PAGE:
Tuesday, January 3, 2023

CJEU to Consider Once Again Article 9(7) of the Enforcement Directive

Article 9(7) of the European Communities' Intellectual Property Rights Enforcement Directive states that where "provisional measures are revoked or where they lapse due to any act or omission by the applicant, or where it is subsequently found that there has been no infringement or threat of infringement of an intellectual property right, the judicial authorities shall have the authority to order the applicant, upon request of the defendant, to provide the defendant appropriate compensation for any injury caused by those measures."  Readers may recall that in its 2019 decision in Bayer v. Richter the Court of Justice for the European Union (CJEU) held that article 9(7) does not necessarily require the IP owner whose rights are later invalidated to compensate a party who has been preliminarily enjoined from entering the market prior to invalidation, at least where the patent owner's conduct was not abusive and the defendant did not try to mitigate its loss by seeking to invalidate the patent prior to at-risk launch.  Although the precise contours of the decision remain to be fleshed out, some of the commentary following the decision, including my own preliminary thoughts on the case, has been negative.  See Agnieszka Sztoldman, Compensation for a Wrongful Enforcement of a Preliminary Injunction under the Enforcement Directive (2004/48/EC), 42 E.I.P.R. 721 (2020); see also Léon Dijkman, CJEU rules that repeal of provisional measure does not automatically create liability for wrongful enforcement (2019) 14 Journal of Intellectual Property Law and Practice 12 (2019).  In any event, the CJEU will have an opportunity to revisit article 9(7) in the pending case of Mylan AB v. Gilead Sciences Finland Oy, Case C-473/22.  So far the case does not appear to have attracted as much attention as I would have expected, although I learned about it myself from a recent write-up on the EPLaw Blog.  Anyway, it appears that Finland awards compensation to an enjoined defendant on a strict liability basis, in cases in which the IP in suit is later invalidated, and so the present case poses the following questions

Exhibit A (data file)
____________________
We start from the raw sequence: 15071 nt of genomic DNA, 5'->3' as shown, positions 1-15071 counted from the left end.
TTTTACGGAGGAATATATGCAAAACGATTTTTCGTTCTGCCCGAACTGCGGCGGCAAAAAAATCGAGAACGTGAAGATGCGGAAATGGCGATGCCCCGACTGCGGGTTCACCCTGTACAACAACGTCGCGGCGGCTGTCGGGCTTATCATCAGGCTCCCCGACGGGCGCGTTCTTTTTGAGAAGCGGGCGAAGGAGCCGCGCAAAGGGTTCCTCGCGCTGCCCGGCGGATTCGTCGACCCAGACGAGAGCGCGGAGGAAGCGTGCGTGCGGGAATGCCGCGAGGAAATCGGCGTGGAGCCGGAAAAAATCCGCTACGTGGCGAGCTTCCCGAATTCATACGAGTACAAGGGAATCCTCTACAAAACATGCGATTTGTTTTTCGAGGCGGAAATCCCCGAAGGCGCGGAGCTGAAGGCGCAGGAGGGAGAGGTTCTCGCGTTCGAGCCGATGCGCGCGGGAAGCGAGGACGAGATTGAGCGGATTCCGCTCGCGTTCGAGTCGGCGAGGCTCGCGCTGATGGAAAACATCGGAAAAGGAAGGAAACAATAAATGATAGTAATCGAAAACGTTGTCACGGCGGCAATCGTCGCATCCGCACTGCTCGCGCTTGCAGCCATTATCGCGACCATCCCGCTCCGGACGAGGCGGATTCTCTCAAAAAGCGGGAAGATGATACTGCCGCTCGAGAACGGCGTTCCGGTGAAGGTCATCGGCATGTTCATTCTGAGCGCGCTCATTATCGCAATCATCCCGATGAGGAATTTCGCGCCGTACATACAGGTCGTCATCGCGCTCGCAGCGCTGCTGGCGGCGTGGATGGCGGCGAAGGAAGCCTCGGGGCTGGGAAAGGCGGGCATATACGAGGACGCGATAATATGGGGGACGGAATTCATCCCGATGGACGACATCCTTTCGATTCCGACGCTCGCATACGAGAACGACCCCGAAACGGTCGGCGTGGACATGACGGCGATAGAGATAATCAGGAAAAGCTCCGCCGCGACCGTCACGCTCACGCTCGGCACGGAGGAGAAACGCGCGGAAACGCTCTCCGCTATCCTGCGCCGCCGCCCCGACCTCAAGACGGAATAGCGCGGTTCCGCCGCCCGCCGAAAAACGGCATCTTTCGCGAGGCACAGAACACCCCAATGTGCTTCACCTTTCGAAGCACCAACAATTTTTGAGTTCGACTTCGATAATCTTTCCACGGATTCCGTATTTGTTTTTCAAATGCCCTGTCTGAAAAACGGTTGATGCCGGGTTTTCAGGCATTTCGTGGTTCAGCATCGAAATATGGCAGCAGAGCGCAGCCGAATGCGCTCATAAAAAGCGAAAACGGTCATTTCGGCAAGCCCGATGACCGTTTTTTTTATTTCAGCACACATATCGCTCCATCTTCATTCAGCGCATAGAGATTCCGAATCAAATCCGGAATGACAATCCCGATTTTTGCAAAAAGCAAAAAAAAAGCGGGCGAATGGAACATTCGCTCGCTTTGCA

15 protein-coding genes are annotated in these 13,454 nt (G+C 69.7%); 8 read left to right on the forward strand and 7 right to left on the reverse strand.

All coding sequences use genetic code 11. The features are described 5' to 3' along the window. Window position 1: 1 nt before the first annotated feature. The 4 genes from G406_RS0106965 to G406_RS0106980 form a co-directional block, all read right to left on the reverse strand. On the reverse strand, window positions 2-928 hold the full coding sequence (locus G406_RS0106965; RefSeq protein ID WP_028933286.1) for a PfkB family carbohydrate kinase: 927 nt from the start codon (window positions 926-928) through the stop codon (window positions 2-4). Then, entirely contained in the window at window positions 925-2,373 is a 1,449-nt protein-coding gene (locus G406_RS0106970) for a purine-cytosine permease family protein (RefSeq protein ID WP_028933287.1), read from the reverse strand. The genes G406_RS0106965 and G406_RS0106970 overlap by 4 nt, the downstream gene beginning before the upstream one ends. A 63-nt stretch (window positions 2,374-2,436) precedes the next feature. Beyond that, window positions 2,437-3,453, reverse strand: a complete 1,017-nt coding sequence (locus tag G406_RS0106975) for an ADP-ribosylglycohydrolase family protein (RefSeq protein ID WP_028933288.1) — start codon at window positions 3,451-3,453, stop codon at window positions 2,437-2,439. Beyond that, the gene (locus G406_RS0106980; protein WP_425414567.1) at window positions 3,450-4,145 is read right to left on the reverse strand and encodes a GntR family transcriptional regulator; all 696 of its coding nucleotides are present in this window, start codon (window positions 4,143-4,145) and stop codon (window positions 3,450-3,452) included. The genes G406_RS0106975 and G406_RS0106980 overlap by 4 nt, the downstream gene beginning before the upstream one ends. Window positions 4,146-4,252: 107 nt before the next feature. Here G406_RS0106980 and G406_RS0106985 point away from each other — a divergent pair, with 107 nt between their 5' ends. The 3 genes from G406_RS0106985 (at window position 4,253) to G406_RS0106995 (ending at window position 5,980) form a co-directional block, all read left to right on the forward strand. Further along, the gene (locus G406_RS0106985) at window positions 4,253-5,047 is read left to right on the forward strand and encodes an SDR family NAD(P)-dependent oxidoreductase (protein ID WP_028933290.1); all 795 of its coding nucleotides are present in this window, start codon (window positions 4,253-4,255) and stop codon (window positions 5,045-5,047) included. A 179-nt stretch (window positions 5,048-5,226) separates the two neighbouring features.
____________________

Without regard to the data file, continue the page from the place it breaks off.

Is a compensation regime based on strict liability, such as that described above (paragraphs 16 to 18 of this request for a preliminary ruling) which is in force in Finland, to be regarded as compatible with Article 9(7) of the Enforcement Directive? . . . .


            If the first question is answered in the negative, what then is the nature of the liability for compensation on which the liability under Article 9(7) of the Enforcement Directive is based? Is that liability to be regarded as a form of liability based on fault, an abuse of rights, or some other ground?


            In relation to the second question, what circumstances must be taken into account in assessing the existence of liability?


            In particular, as regards the third question, must the assessment be made solely on the basis of the circumstances known at the time when the provisional measure was obtained, or is it permissible to take into account, for example, the fact that the intellectual property right on whose alleged infringement the provisional measure was based was subsequently, after that measure was obtained, found to be invalid ab initio and, if so, what significance is to be attached to that circumstance?

The commentators I linked to above had foreseen the potential incompatibility of Bayer v. Richter with such strict liability regimes, as did Tanguy de Haan in his article The CJEU sides with IP right holders: the Bayer Pharma judgment (C-688/17) and the consequences of the Europeanisation of provisional and precautionary measures relating to IP rights, 42 E.I.P.R. 767 (2020).  It will be interested to see if the Court interprets that decision broadly or narrowly.

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